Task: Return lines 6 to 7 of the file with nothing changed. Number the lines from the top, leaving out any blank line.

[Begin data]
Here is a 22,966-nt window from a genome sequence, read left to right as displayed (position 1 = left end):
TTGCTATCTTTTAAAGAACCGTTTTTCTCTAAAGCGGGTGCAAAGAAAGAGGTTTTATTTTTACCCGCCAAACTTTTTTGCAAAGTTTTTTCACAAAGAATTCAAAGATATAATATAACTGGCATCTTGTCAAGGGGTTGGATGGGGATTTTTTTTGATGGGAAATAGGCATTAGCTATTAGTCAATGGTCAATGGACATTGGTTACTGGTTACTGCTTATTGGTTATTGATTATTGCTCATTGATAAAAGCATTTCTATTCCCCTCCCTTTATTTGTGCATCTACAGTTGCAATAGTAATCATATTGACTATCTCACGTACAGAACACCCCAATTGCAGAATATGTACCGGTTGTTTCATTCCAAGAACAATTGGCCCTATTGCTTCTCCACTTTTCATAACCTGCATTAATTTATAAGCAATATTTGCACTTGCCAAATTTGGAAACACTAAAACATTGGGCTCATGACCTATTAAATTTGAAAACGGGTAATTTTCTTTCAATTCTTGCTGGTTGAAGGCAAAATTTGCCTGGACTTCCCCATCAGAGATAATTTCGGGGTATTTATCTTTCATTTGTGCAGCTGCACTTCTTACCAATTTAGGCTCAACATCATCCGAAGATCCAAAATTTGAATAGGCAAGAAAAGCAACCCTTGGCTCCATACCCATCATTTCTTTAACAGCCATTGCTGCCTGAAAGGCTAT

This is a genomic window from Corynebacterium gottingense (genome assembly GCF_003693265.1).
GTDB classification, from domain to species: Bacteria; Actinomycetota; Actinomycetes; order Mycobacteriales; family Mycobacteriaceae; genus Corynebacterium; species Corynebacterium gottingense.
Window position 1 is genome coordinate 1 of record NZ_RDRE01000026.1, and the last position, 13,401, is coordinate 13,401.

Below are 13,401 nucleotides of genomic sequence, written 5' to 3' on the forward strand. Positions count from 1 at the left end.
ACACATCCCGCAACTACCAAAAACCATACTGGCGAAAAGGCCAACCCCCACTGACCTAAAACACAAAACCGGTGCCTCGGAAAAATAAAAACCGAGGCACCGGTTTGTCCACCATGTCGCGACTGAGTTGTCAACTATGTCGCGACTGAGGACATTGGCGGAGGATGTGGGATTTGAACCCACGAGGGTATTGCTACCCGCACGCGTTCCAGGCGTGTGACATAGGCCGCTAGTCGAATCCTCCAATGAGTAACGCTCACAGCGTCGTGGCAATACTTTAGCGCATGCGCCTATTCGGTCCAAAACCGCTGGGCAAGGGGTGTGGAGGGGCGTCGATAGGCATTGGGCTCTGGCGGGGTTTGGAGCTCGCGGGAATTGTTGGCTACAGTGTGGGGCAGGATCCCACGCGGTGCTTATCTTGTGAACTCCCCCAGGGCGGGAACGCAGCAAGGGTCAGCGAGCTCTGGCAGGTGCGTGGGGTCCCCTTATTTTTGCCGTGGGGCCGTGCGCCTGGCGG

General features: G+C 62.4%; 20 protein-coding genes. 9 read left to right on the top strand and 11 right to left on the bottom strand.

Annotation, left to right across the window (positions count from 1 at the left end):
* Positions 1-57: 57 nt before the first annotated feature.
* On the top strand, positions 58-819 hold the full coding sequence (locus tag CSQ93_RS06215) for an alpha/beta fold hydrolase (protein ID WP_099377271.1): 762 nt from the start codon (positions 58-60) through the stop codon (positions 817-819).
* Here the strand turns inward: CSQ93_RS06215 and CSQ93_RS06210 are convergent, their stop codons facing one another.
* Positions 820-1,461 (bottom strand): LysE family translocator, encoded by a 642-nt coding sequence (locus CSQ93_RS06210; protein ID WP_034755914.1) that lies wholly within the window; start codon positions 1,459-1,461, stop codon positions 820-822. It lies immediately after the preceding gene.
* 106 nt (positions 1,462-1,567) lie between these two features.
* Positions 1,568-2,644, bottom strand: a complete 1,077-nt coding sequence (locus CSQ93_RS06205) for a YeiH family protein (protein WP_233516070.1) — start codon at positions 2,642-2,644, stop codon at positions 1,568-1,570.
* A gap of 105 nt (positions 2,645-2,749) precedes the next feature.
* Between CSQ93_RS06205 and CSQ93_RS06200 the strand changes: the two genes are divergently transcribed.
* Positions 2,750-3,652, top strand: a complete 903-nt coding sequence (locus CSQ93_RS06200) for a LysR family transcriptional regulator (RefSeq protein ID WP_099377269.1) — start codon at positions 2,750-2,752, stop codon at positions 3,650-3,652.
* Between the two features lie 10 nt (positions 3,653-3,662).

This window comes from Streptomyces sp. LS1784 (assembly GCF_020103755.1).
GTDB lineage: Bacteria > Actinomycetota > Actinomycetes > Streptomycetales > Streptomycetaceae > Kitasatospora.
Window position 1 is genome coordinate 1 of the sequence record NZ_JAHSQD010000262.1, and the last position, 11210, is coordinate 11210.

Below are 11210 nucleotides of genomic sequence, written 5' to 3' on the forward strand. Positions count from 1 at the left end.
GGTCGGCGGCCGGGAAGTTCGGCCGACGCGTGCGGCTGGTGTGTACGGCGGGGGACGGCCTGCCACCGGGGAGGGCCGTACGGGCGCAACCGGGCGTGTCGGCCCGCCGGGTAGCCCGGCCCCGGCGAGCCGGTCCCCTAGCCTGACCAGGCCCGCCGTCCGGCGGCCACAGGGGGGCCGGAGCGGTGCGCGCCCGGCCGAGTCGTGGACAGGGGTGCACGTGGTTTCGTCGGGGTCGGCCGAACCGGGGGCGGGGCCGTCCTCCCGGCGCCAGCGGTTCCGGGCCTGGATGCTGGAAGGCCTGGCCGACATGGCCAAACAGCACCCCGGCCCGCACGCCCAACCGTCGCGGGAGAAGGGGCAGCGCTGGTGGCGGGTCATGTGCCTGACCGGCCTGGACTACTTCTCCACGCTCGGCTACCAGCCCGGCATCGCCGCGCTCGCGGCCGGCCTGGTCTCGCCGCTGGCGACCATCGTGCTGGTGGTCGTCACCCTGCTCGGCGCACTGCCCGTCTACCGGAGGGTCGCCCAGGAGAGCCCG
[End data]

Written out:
Below are 13,401 nucleotides of genomic sequence, written 5' to 3' on the forward strand. Positions count from 1 at the left end.
ACACATCCCGCAACTACCAAAAACCATACTGGCGAAAAGGCCAACCCCCACTGACCTAAAACACAAAACCGGTGCCTCGGAAAAATAAAAACCGAGGCACCGGTTTGTCCACCATGTCGCGACTGAGTTGTCAACTATGTCGCGACTGAGGACATTGGCGGAGGATGTGGGATTTGAACCCACGAGGGTATTGCTACCCGCACGCGTTCCAGGCGTGTGACATAGGCCGCTAGTCGAATCCTCCAATGAGTAACGCTCACAGCGTCGTGGCAATACTTTAGCGCATGCGCCTATTCGGTCCAAAACCGCTGGGCAAGGGGTGTGGAGGGGCGTCGATAGGCATTGGGCTCTGGCGGGGTTTGGAGCTCGCGGGAATTGTTGGCTACAGTGTGGGGCAGGATCCCACGCGGTGCTTATCTTGTGAACTCCCCCAGGGCGGGAACGCAGCAAGGGTCAGCGAGCTCTGGCAGGTGCGTGGGGTCCCCTTATTTTTGCCGTGGGGCCGTGCGCCTGGCGG